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Flying with young children

 
Flying is such an exciting adventure when you’re little, but for parents travelling with small children it isn’t always easy. We take a look at ways to survive your journey and things you need to do before you leave, at the airport and on the plane.
Flying is such an exciting adventure when you’re little, but for parents travelling with small children it isn’t always easy.

We take a look at ways to survive your journey and things you need to do before you leave, at the airport and on the plane.
 

1. Before you leave

If possible, book your flights for non-peak travel times (e.g. Monday - Thursday, avoiding weekends if you can). Fewer crowds mean less stress. Flying in the evening or night is better, so your child is able to sleep on the plane.

Pack lots of entertainment for the flight (snacks, drinks, books, colouring books, travel-size games, playing cards, other activities, little gifts). Bring far more than you think you'll need so that you’re prepared for any delays.

Prepare your toddlers and older children for the trip. Give them a calendar to mark off the days before they go on holiday. Tell them what to expect at the airport and on the plane.

Book your children’s meals on the plane at the time of booking your tickets. Their meals and special dietary meals are brought out first, allowing you to get your children settled eating their meals before your own arrives.

If the airline allows, select your seats ahead of time too. Always request an infant bassinet if your child is under 2. However be aware that availability of bassinets varies between airlines and is not always guaranteed.

When flying with small children, some people believe the best seats are the front row or bulkhead seats where the bassinets are. These do have more leg room, however the armrests here don't always fold up (because they contain the tray tables that would normally be in front where the bassinet is instead).

Another option to consider is the window seats. During daylight hours, kids will enjoy looking out the window. And at night, the wall provides something to lean a pillow against. You’ll also have armrests that fold up, enabling children to sleep lying across the seats.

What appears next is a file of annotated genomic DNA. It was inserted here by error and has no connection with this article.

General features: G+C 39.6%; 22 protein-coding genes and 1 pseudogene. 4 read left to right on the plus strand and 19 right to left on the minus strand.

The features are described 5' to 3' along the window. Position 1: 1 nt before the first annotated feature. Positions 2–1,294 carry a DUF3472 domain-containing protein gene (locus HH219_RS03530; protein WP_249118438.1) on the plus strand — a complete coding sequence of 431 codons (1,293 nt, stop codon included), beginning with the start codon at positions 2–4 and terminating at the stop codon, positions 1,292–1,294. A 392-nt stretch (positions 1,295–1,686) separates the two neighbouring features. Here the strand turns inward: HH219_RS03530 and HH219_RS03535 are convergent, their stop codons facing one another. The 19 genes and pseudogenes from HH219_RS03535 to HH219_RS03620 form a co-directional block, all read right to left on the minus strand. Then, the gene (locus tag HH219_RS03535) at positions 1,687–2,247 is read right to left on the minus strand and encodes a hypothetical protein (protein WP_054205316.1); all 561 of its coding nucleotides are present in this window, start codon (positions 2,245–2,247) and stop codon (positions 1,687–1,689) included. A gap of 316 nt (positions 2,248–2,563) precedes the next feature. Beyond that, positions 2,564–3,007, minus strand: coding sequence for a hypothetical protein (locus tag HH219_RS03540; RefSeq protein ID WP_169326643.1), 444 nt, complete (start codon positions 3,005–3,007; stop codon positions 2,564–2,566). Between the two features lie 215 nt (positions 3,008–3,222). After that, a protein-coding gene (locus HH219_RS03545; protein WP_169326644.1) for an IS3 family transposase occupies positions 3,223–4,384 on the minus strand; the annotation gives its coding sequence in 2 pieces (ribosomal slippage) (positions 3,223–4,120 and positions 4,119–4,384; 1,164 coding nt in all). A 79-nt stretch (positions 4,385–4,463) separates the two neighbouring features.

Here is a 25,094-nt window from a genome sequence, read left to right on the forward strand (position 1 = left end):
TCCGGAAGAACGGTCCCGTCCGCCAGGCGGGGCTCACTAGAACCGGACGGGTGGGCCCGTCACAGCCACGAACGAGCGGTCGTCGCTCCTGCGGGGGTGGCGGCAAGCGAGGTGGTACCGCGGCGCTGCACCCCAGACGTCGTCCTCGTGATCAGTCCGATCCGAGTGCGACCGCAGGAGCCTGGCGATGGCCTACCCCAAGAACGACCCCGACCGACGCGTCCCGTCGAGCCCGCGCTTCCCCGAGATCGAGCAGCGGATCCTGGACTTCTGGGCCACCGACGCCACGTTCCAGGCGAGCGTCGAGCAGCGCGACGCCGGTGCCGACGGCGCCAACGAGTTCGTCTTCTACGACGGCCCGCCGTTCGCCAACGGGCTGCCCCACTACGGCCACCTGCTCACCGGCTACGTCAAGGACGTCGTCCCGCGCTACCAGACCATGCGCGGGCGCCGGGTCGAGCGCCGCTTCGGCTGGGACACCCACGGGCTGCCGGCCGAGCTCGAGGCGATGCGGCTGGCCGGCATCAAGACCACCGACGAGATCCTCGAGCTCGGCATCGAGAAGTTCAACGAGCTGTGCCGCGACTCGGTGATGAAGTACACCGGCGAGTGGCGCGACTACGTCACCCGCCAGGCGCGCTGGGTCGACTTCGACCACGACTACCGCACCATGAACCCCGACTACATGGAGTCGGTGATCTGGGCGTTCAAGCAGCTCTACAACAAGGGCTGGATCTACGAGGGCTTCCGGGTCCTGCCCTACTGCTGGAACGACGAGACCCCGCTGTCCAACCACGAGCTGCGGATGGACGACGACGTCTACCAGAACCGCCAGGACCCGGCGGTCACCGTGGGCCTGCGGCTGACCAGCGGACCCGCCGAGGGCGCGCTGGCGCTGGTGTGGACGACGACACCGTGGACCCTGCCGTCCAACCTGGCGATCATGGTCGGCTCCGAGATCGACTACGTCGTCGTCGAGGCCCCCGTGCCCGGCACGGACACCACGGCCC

2. At the airport

Allow extra time at the airport to check in your luggage, go through airport security and make your way to the departure lounge.

As a parent you already know that everything takes longer when travelling with kids!

Give your children safety rules, such as what to do if you become separated. For example, should they stay where they are and wait for you? Or should they go to the nearest shop?

Look up the airport(s) you’ll be using ahead of time online. Many airports have designated family areas or play areas that are good spots for lengthy stopovers.

If you are bringing an umbrella-style stroller to the gate, find out at check-in whether it will be available at the plane doors when you leave the plane or whether you will have to go to a special baggage claim area for it.
 

3. On the plane

Take-off and landing can be painful for little ears. Bring along ear filters which buffer eardrums against rapidly changing air pressure.

Encourage your child to swallow by having a water bottle or even lollipops. If you are travelling with an infant, bottle or breastfeed them on the way up and on the way down to help pop their ears.

For maximum entertainment value, bring toys out one at a time, and put one away before introducing the next.

Create a 'bag of surprises' they can reach into when they're bored, full of things to keep them entertained.

Seat your child by the window. Most kids find the view fascinating. There is also less chance of them getting bumped by the drinks/meals trolley and other passengers walking up and down the aisles.

Remember, not all passengers appreciate the joys of children, even a wonderful child like yours!

Plan to keep your little one entertained as much as possible.

Some parents deliberately choose seats at the back of the plane where engine noise can help muffle piping voices.
 

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Source: This article was written by TravelTots.
Image source: quickenloans.com
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